As the U.S. stock market indexes dramatically declined in September, cybercriminals began organizing their efforts to sustain profitability. While the stock market shows a sharp declining trend, malware has a very different trend which indicates growth during periods of economic uncertainty or recession. In essence, cybercriminals are adapting tactics in response to changes in the market, therefore proving that they are gaining rather than losing ground in these times of economic upheaval.
When the lab began looking into the specific effects cybercriminals had on the economy during times of duress, we found a startling and unexpected connection: the criminal economy is closely interrelated with our own economy. Based on our extensive research and analysis of malware patterns, we believe criminal organizations are closely watching market performance and adapting to ensure maximum profit: activity appears to increase during times of fluctuation in the markets and the economy.
Between Sept. 1st and Oct. 9th, as the stock market values continued to drop, the threat activity continually increased: activity on the “malware market” grew substantially as the stock markets declined.
This appears to be a deliberate strategy to infect as many consumers as possible during heightened economic fear as a way of changing the odds in their favor to maximize profits. A notable example is the recent orange alert PandaLabs issued earlier this month: 30 million victims were infected with fake security software, and of those infected 3.5 percent paid out of fear of loss from identity theft due to the compelling pop-ups informing that the computer was severely infected.
Heightened fear during economics crises plays into cybercrime strategies: as the Dow looses significant value, the perception of economic instability leads to more victims succumbing to fake AV software. Essentially out of fear of loosing everything the victim pays. This strategy is working very well as it plays into the lack of confidence in the markets. When timed right it works very well in terms of generating mass revenue ($14 million USD per month) in a short period of time..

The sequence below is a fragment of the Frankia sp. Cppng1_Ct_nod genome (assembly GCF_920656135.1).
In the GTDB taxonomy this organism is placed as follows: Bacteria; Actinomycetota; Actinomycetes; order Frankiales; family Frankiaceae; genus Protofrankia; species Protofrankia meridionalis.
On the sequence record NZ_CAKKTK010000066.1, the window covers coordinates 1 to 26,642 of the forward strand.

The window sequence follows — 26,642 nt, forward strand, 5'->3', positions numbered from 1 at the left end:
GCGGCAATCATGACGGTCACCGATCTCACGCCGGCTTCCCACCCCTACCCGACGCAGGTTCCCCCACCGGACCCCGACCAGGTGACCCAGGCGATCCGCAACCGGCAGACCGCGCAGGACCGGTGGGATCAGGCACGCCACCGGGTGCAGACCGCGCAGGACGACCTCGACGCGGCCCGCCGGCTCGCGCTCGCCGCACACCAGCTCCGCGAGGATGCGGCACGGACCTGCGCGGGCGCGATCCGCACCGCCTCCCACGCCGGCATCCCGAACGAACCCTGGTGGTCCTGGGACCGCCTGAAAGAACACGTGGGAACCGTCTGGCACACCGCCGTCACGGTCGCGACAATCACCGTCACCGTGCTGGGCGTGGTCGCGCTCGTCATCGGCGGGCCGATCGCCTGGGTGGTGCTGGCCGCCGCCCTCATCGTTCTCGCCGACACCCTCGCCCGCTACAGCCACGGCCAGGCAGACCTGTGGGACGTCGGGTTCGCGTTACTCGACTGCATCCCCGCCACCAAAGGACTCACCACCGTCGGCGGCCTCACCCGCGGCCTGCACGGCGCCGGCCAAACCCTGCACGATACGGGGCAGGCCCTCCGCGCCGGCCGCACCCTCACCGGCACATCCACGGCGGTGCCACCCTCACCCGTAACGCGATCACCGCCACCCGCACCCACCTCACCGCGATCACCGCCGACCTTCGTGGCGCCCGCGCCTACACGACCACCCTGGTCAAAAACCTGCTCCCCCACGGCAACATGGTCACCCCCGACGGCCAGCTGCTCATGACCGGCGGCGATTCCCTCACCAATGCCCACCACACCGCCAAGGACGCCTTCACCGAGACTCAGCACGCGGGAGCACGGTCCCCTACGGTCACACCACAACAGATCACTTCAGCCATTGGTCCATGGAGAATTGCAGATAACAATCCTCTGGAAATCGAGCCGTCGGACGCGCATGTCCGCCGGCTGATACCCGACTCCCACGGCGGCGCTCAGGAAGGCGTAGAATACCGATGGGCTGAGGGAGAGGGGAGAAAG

Figure 1 shows the general decline of market indicators (average of DJIA, NASDAQ, and S&P 500) for a period of one and a half months with correlating significant spikes in new malware detections.
Figure 2 narrows the range to between Sept. 8 and Sept. 16. The indexes dropped 3.0% on Sept. 9 while malware increased to over 24,000 new threats: over 100% increase from previous day. Sept. 16 saw more than 5.5% decline in value while malware threats climbed to over 31,000 new intances.
Figure # 1 – U.S. stock market vs. malware market 9/1/08 – 10/9/08
Figure # 2 – U.S. stock market vs. malware market 9/8/08 – 9/16/08
As evidenced by this compelling data, there will be no end to the persistence and pervasiveness of cybercriminals and their attempts at exploiting malware for financial gain. Regardless of the economic state we are in, cybercriminals are continually adjusting their strategies, and from this evidence are capitalizing on economic lows to prey on unsuspecting victims and enterprises. With continued analysis, we have a deeper understanding of the relationship between the economy and the evolution of cybercrime. By remaining vigilant and aware of these findings, we can all become better prepared to protect ourselves and the economy from the very real dangers of malware.